I know many IFAs read my blog and so do many investors. I know a couple of fund managers too read it, especially when I write about their fund – but more if I write about a competitor fund.
So here is a Completely Contrarian View.
1. Every site tells you that the ONLY thing you can control is costs: True. So you should buy a fund with the lowest costs. Correct. However my take is, well, a little different. If you are reasonably sure about the fund manager, and his capabilities, it is worth taking a risk with that fund manager. Once upon a time I owned a Unit Linked Endowment Plan and a unit linked Pension plan too.
I had done the theoretically the right things. I had picked up the ULEP with the CHEAPEST fund management costs.
Excellent, so my fund should be doing well, right? Wrong. Saurabh Nanavati quit the fund house, and with it my advantage of paying only 0.80% as fund management charges. Even now Hdfc ULEP is a well managed fund, with a low amc, but my returns on other funds is superior DESPITE the higher fund management.
2. The name of the fund manager is not important, only the process and the fund management skill of the team is important: Guilty. I interacted and found that I would be happy dealing with Siva and then also had some interaction with a couple of CIOs of Hdfc. Once PJ came on the comfort level surely went up. I had started investing with Hdfc Growth fund, and had no complaints. Then the Pioneer funds came into the Hdfc fold and along with it PJ. I felt here was a good fund house (sanitation was in place), and a good fund manager had joined. Remember I had NOTHING against Sanjoy B – but he was a little carried away at times….but I still do hold Hdfc Growth fund..and have no major complaints. But yes the amount of money at stake was still small.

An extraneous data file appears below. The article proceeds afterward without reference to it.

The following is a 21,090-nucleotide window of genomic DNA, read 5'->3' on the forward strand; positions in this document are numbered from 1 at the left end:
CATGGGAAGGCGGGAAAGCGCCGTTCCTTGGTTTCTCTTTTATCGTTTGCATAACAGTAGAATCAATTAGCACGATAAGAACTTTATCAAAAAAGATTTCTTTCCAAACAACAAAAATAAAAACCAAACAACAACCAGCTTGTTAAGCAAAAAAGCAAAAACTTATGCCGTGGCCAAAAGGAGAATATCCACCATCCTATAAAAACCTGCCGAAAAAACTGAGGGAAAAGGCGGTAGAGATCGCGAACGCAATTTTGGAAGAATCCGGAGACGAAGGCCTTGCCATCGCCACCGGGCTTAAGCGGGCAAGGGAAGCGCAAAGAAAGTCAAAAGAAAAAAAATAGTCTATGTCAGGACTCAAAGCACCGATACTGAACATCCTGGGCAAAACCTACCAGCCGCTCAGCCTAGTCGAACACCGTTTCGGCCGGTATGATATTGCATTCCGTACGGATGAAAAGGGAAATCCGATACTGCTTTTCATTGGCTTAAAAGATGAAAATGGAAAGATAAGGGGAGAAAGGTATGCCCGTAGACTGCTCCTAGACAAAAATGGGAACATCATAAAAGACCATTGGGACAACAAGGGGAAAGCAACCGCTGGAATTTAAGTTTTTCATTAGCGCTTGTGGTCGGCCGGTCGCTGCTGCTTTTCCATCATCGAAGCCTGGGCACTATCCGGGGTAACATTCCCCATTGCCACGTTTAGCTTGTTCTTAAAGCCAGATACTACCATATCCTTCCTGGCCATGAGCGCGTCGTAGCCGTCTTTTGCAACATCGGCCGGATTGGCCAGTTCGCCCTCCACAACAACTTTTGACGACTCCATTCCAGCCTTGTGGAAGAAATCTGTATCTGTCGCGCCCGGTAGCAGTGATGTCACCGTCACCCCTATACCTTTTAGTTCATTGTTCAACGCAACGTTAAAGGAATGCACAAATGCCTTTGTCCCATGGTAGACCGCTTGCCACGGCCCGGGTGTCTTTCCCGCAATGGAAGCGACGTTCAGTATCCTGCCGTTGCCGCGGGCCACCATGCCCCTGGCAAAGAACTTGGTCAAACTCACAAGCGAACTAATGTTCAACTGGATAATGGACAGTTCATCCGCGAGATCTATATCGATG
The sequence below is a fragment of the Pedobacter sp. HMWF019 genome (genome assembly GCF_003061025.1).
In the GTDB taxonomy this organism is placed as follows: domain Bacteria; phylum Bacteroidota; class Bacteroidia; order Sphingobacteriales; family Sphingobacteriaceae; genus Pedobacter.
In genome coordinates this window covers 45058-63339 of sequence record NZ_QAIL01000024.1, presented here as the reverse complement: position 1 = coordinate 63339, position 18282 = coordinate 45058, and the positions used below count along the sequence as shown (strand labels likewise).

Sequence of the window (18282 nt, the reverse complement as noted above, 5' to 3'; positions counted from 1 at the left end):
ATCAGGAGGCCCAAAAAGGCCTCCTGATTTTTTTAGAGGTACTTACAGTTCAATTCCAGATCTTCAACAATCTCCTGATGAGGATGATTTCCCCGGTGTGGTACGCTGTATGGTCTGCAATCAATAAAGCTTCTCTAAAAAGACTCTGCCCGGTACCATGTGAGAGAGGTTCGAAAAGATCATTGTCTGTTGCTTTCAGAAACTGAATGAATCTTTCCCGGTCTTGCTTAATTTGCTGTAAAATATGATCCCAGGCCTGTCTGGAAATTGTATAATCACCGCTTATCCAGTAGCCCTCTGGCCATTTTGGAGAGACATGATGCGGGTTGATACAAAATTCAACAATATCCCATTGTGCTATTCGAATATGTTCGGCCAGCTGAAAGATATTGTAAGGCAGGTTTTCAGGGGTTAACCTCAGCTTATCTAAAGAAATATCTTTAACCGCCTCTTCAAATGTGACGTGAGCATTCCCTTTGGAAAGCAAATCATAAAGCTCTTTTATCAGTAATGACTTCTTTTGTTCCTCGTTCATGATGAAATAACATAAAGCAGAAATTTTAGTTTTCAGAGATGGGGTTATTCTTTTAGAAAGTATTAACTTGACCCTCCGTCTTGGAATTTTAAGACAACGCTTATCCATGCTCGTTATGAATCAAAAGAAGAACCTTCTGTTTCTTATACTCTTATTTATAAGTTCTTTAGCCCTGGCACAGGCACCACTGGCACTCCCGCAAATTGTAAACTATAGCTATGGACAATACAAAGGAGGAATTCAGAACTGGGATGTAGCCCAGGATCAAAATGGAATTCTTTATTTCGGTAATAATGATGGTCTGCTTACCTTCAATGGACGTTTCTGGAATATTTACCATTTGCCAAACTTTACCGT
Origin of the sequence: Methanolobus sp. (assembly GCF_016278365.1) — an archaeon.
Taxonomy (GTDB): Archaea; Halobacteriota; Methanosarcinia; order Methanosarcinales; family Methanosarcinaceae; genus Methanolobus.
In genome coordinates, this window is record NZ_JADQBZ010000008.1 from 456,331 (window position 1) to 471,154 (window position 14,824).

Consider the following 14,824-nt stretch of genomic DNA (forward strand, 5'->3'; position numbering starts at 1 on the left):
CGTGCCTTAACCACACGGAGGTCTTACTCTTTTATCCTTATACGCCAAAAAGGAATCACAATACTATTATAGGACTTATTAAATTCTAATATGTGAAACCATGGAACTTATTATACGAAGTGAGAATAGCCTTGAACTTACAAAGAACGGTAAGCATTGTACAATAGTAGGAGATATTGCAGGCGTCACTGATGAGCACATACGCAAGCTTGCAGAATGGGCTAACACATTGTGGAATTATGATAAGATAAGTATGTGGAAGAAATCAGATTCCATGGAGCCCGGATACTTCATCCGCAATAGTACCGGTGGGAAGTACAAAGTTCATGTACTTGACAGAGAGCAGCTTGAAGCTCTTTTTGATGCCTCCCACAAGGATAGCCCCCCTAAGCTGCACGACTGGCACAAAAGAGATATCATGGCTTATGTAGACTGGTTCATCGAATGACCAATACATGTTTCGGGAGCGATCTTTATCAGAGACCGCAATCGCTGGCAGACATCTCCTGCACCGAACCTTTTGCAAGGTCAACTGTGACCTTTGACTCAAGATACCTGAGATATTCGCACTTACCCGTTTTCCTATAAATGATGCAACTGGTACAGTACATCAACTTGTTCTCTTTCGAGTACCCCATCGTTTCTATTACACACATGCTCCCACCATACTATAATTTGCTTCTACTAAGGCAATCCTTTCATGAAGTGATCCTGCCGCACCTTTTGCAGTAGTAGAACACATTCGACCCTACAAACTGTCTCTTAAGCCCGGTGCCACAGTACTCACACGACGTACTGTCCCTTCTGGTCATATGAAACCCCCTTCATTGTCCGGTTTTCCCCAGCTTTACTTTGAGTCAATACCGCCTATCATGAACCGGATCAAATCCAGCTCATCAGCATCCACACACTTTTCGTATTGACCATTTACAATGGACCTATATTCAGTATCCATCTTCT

3. My trust on the ‘brand name’ Icici Prudential started ONLY on the day Nilesh Shah joined from Templeton and attracted brilliant fund managers like Naren Sankaran. Here I had the luck of knowing NS from an earlier relationship. Nilesh of course from FT – but he was not what we call the ‘star’ equity fund manager. However he meant ‘cleanliness’ and we saw the results quickly. NS took charge of a couple of funds like Discovery and Dynamic – so that became our favorites too. Since many of us did not make the mistake of investing in Infra, etc. our portfolios did well.
4. The fund house is not important: For me at least, the fund house was very important – which meant I was restricted to about 5-6 fund houses, and on a concentrated basis just 2-3 fund houses to do business. This is tough if your business model is ad dependant…I am not.
I am largely an equity man and still find it easy to do a portfolio construct / deconstruct…
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